An acclaimed scholar and researcher, Dr. Dunn also examines what the church’s contemporary history uncovers about Liberia’s social history in its juxtaposition of national identity issues with religious syncretism (a mixture of African traditional religions, Islam, some elements of Christianity, and basic human secularism), while suggesting challenges for the Episcopal Church’s Christian witness going forward. His explanation of what is religious syncretism gives me a better understanding of our Liberian way of life, which embraces a combination of different forms of belief or practice, which, for example, are reflected by various traditional rituals and ceremonies.
In the sequel’s first chapter, Dr. Dunn, whose spouse, Matilda is a retired clergy, provides captivating accounts of Browne’s episcopate, takes a measure of the man, and then narrates his ministry under the rubrics of stewardship, evangelism, education, social issues, and the ECL’s external relations such as the formal sevence of ecclesiastical ties with TEC.
According to the sequel, the tragic death of Bishop Dillard Brown and the 1970 consecration of George Browne “seemed a perfect opportunity to complete the rationalization of the American withdrawal, or the Episcopal Church USA (TEC) withdrawal, from the ECL.” In 1970, “the Liberian Diocese was informed that TEC was shifting from overseas support to domestic American issues,” and that the overseas jurisdiction should be prepared by 1973 to work out “a mutually satisfactory plan or timetable to take full support for their institutional and ecclesiastical program …”
Bishop Browne focused the first decade of his Episcopal ministry on the general themes of self-support, self-governance, and self-propagation. After gaining autonomy from TEC, he brought the ECL into the fold of the Anglican Communion in Africa by joining the Church of the Province of West Africa (CPWA), which includes Anglican churches in Ghana, Sierra Leone, and The Gambia. Browne and the ECL saw the move into the CPWA “as a natural process of growth, maturity and search for identity within their geographic region.” Shortly upon Libria acquiring membership, Browne was enthroned the 6th Archbishop of the CPWA in 1982 at age forty nine years.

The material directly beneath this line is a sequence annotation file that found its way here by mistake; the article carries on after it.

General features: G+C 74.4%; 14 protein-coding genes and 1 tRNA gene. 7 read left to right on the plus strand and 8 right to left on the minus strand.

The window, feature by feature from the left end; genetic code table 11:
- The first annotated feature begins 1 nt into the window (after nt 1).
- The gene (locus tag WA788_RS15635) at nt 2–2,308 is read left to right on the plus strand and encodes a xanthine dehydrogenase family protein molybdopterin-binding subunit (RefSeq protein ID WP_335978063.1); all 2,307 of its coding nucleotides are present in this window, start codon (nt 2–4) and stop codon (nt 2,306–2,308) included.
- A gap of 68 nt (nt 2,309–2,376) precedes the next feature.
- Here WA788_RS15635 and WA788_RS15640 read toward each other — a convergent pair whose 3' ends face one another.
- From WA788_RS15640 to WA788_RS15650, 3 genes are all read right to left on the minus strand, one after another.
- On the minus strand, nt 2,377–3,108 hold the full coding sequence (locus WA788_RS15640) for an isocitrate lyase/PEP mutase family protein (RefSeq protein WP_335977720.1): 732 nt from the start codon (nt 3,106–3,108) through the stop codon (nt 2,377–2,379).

Described by the author as a pastor, a scholar, a theologian, an avid researcher, and a prolific writer, Browne was a towering national figure, who joined efforts with other Christian clergy and later an inter-religious council of Christians and Muslims to mediate in the tense political environment during the period of military rule and early years of the civil war. Browne served as a member of the National Constitution Commission which drafted Liberia’s current constitution. He was thus at the center of national crises in the 1970s, 1980s, and the start of the 1990s, even as he collaboratively engaged with social issues in the Province of West Africa through periodic issuance of joint pastoral letters with Bishops of the CPWA. As a Daily Observer reporter who covered various church activities in the 1880s, I recall that Bishop Browne was a powerful preacher who used parables and stories in his riveting sermons.
The sequel deals more extensively with the episcopate of Bishop Browne, which lasted for more than two decades, during which the ordination of women into the priesthood began. However, I have gathered from sentiments within the ECL that the conflict that broke out in the church following Brown’s death in 1993, may have put a damper on his otherwise great legacy. Differences between Bishop Browne and then Suffragan Bishop Neufville before Browne’s death plunged the church into a deep crisis, delaying for about three years Neufville’s election as Diocesan Bishop.
According to the sequel, Bishop Edward Wea Neufville II, whose episcopate as the 11th Bishop, spanned from 1996-2007, was ordained a priest in 1970 and consecrated Suffragan (assistant) Bishop in 1984; and that he had a distinguished background in the history of the ECL going back to the roles of his forebear in the early life of the church in the 1800s. Reflecting on circumstances related to the rise of both men, the sequel states: “While Bishop Browne inherited a Missionary District with umbilical cord tied to the American Church, Bishop Neufville inherited a tragically divided Church embedded in a country at war with itself.”